Rock Steady Boxing gives Parkinson’s patients a fighting chance

Rock Steady Boxing comes to Jonesboro

JONESBORO, AR (KAIT) - A Jonesboro gym is hoping to give those with Parkinson’s disease a fighting chance.

St. Bernards Health and Wellness is offering an unusual program called Rock-Steady Boxing.

People who have been diagnosed with Parkinson’s disease can face symptoms including muscle rigidity, tremors, and changes in speech.

Treatments can help relieve symptoms, but there is no cure.

The disease affects nerve cells in the brain that produce dopamine.

A workout class that’s designed to help those who have trouble using their muscles is a first for Northeast Arkansas.

The functional fitness program focuses on intense forced exercise through non-contact boxing.

It’s aimed to slow down the progression of Parkinson’s as well as to help them improve their everyday quality of life.

The program was founded in 2006. Keyston Beamon, who teaches the class, wants to help patients believe in themselves again.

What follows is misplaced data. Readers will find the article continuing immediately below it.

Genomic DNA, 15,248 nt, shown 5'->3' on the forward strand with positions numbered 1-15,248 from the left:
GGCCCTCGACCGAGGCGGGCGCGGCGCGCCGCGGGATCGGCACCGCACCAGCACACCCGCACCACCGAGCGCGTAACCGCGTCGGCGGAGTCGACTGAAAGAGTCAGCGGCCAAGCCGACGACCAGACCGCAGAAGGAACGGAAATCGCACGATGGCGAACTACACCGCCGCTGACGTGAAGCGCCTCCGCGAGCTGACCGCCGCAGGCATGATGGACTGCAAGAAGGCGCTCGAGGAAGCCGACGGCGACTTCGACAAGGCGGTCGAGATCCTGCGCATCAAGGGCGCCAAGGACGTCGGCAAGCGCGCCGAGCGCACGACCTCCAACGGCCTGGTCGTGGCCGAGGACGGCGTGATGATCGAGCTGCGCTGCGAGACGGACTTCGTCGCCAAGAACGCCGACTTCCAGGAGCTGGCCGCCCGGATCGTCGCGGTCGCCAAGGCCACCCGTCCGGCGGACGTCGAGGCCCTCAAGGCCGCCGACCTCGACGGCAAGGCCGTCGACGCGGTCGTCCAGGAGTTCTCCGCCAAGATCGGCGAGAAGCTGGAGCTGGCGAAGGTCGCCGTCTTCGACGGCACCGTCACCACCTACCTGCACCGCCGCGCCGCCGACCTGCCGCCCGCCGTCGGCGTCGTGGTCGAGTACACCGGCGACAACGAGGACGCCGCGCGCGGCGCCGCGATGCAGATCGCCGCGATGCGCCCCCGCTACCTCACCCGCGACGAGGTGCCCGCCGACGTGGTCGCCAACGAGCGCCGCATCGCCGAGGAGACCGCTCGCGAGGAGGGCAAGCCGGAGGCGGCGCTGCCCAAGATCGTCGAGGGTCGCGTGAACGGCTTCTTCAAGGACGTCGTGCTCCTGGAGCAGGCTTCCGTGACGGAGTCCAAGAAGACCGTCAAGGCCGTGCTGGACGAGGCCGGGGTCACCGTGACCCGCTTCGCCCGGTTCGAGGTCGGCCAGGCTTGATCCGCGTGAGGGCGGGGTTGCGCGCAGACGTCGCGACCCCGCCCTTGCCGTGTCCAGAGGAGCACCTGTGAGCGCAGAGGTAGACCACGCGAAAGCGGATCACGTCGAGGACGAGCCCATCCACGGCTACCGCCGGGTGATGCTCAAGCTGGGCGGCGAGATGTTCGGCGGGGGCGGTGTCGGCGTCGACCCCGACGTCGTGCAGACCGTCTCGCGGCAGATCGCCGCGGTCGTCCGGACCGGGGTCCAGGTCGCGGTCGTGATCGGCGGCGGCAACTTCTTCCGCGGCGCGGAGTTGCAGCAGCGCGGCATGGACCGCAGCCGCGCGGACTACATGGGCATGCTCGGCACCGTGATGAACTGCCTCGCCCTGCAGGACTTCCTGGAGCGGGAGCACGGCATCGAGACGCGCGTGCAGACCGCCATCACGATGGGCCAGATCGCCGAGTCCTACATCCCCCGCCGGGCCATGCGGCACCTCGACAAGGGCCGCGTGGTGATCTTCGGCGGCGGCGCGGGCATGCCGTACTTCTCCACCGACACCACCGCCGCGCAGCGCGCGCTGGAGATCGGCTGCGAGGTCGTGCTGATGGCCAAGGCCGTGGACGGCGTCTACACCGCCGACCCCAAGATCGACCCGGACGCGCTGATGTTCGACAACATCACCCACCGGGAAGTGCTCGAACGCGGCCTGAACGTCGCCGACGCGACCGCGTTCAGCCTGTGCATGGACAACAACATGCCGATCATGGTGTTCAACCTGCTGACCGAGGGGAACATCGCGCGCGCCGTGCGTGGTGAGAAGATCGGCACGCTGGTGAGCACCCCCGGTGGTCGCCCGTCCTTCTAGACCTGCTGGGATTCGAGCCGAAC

“A lot of them are hopeless at this point, so just being able to give them a resource to fight back and to make their life purposeful again and just touch their lives is just the biggest thing for me,” said Beamon.

Boxers when they train work on their agility, coordination, balance, and their footwork, all of which can be a struggle for people with Parkinson’s disease.

The boxing program will allow Beamon to re-focus and re-enhance patients' skills.

“It’s that forced exercise that they need to get that muscle memory back down,” said Beamon.

Paul Pickens, director for St. Bernards Health and Wellness, is excited about what the program will do for patients.

“The goal is to just improve the quality of life for people who are going through this condition, to let them know that they can fight,” Pickens said. “Knowing all the people that we’re going to be able to help is just so exciting."

Rock Steady Boxing will work together with students from the NYIT Osteopathic school on the A-State campus to help facilitate classes.

The classes will begin on Jan. 1.

For non-members classes will cost $20, members will pay $10.

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